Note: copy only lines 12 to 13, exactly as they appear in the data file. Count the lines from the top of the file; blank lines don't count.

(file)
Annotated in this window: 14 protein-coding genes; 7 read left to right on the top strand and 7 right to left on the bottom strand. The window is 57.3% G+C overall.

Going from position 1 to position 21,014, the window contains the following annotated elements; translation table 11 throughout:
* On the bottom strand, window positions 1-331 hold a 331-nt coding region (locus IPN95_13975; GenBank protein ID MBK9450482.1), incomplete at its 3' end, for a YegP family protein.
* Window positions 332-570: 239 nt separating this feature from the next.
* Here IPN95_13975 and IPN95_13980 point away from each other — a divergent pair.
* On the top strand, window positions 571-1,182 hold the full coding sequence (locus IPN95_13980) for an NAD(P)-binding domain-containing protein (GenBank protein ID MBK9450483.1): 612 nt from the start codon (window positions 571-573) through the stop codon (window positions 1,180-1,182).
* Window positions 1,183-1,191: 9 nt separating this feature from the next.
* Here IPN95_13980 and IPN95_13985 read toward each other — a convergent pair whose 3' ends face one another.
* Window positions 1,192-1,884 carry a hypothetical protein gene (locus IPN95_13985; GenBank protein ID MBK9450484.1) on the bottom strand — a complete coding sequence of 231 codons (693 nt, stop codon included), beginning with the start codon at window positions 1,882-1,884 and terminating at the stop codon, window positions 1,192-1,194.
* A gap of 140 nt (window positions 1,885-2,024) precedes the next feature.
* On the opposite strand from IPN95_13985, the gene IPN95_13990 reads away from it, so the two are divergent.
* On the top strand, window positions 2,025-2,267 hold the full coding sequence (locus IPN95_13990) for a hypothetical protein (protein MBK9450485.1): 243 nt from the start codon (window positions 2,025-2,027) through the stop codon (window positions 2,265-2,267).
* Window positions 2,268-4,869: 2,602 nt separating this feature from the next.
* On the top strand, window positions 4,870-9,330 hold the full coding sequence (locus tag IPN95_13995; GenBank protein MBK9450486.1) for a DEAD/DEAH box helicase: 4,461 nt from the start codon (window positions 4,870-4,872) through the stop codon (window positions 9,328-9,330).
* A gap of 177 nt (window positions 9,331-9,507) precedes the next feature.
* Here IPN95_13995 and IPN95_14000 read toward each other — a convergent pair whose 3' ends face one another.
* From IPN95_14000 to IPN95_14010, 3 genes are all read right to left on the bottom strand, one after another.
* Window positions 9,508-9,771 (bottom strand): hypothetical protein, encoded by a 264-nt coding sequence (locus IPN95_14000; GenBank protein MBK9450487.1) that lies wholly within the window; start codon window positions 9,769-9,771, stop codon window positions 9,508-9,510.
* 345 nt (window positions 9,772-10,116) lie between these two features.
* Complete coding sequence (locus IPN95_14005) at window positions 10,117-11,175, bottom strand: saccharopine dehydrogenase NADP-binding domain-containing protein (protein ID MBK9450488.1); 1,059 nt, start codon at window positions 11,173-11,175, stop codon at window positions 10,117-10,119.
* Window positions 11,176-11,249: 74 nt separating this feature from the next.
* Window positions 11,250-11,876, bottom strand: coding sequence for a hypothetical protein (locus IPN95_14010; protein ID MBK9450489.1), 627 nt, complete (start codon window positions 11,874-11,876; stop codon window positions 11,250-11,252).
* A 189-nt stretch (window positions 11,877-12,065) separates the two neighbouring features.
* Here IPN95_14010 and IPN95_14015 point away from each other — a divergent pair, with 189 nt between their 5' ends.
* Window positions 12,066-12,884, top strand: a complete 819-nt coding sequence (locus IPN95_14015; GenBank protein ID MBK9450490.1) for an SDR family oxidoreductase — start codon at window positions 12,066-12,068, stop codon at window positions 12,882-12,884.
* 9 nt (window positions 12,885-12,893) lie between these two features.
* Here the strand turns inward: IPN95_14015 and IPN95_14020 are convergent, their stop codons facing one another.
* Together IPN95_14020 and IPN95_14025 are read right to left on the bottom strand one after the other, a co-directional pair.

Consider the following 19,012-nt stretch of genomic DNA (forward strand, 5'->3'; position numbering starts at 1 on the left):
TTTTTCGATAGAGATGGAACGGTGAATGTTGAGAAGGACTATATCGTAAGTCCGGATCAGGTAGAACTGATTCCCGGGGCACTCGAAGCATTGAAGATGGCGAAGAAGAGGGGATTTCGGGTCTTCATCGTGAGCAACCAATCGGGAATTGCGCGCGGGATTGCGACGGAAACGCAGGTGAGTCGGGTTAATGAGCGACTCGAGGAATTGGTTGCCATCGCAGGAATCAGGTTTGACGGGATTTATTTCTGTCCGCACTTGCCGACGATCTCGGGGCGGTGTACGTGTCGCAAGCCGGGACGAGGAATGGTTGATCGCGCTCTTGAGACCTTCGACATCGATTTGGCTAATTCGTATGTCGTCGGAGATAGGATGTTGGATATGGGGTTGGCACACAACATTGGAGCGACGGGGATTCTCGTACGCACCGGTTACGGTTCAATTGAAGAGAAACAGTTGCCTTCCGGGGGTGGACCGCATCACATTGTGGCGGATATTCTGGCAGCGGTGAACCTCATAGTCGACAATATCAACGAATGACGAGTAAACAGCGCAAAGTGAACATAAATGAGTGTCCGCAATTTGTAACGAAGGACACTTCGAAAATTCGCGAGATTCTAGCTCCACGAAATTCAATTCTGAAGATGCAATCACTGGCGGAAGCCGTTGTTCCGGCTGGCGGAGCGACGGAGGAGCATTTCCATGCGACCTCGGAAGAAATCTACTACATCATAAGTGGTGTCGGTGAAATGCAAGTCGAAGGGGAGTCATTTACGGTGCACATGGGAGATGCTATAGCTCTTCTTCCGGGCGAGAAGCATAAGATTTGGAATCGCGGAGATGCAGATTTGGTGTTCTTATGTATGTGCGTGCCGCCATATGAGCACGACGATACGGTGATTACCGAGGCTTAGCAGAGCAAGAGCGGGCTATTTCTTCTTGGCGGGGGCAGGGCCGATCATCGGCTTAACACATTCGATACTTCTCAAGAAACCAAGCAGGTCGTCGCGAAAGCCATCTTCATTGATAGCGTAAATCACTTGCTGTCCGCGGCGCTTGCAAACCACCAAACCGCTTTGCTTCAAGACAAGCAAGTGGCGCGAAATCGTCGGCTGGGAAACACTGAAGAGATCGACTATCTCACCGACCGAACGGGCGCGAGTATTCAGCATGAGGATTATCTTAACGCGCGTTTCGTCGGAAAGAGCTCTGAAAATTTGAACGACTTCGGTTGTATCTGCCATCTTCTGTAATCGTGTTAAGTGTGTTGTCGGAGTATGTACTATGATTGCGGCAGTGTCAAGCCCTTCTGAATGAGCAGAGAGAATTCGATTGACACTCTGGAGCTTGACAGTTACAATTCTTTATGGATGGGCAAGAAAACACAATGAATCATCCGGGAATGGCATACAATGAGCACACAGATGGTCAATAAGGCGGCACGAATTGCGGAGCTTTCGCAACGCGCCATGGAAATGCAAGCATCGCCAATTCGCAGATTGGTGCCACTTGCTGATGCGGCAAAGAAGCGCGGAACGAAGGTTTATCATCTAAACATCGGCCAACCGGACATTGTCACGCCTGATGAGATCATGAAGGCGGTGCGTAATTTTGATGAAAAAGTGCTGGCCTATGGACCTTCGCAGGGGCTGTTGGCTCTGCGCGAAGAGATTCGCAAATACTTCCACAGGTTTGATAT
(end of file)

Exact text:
* On the top strand, window positions 2,025-2,267 hold the full coding sequence (locus IPN95_13990) for a hypothetical protein (protein MBK9450485.1): 243 nt from the start codon (window positions 2,025-2,027) through the stop codon (window positions 2,265-2,267).
* Window positions 2,268-4,869: 2,602 nt separating this feature from the next.